|Figure 9: Top: time evolution of magnetic energy contained in the potential field (dashed line) and in the nlff field (solid line) magnetic configurations in the coronal volume above the photosphere (unit of 1028 erg s-1). Bottom: time evolution of the rate of change of the free magnetic energy (solid line) and of the energy rate due to transverse motions (dashed line) on the photosphere (unit of 1028 erg s-1).|
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From the reconstructed 3D magnetic fields, we compute the magnetic energy for
the potential field,
the magnetic energy for the nonlinear
and the rate of change of the free magnetic energy
In Fig. 9 top, we plot the rate of change of the magnetic energy contained in the corona for the potential field (dashed line) and for the nlff field (solid line). We notice that the rate of change of the potential and nlff energies always have the same sign. We also observe that both rates are negative before the flare periods (1) and (2), for which the impulsive phase is short (<5 min), and that the energy first increases during the flares and then decreases during the decay phases. By integrating the rates of change of energy, we conclude that at the end of the time series more energy is stored in AR 8210 by 10%.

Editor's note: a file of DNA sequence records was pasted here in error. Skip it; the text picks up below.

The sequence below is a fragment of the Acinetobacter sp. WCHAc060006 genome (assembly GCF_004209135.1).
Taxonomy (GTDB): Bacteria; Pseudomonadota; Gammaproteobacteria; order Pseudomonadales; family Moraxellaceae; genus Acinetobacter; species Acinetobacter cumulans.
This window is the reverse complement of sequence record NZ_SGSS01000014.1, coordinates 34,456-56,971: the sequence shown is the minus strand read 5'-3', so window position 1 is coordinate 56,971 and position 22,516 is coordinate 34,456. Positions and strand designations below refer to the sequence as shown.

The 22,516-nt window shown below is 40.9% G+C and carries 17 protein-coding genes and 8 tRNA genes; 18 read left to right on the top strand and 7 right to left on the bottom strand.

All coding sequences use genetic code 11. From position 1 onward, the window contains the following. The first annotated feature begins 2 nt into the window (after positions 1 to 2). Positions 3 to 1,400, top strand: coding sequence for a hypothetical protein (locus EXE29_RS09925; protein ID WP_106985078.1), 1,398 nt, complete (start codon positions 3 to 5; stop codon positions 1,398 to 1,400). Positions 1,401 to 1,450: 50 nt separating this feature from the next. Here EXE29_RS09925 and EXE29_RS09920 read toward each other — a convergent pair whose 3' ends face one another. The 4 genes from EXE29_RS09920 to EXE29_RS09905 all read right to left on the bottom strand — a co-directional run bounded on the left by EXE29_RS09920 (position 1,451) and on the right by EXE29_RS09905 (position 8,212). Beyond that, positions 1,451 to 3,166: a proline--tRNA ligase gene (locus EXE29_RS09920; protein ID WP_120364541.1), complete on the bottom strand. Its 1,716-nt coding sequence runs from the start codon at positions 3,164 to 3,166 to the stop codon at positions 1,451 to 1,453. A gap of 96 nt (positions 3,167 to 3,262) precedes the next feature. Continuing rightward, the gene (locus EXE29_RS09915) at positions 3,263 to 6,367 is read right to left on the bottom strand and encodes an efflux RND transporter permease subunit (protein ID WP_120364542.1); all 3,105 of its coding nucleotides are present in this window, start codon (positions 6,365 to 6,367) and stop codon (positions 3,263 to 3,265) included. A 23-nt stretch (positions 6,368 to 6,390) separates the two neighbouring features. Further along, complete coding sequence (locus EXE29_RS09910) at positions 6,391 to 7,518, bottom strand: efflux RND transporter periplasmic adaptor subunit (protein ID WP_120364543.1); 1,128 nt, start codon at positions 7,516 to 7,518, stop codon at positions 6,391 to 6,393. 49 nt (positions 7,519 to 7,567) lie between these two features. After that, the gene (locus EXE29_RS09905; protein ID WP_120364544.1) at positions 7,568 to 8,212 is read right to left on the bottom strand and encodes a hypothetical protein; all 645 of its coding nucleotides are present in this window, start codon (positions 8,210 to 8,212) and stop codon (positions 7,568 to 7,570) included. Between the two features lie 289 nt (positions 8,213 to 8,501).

In Fig. 9 bottom, we plot the time evolution of the rates given by Eqs. (18) and (19). The rate of change of coronal energy due to transverse motions represents how the magnetic energy is injected through the photosphere into the corona. For the flare periods (1) and (2), the energy injected through the photosphere into the corona is correlated with the increase of magnetic energy in the coronal volume at the same time as the flares occur. The injection of energy is followed by a release of a comparable amount of energy during the decay phases of the flares.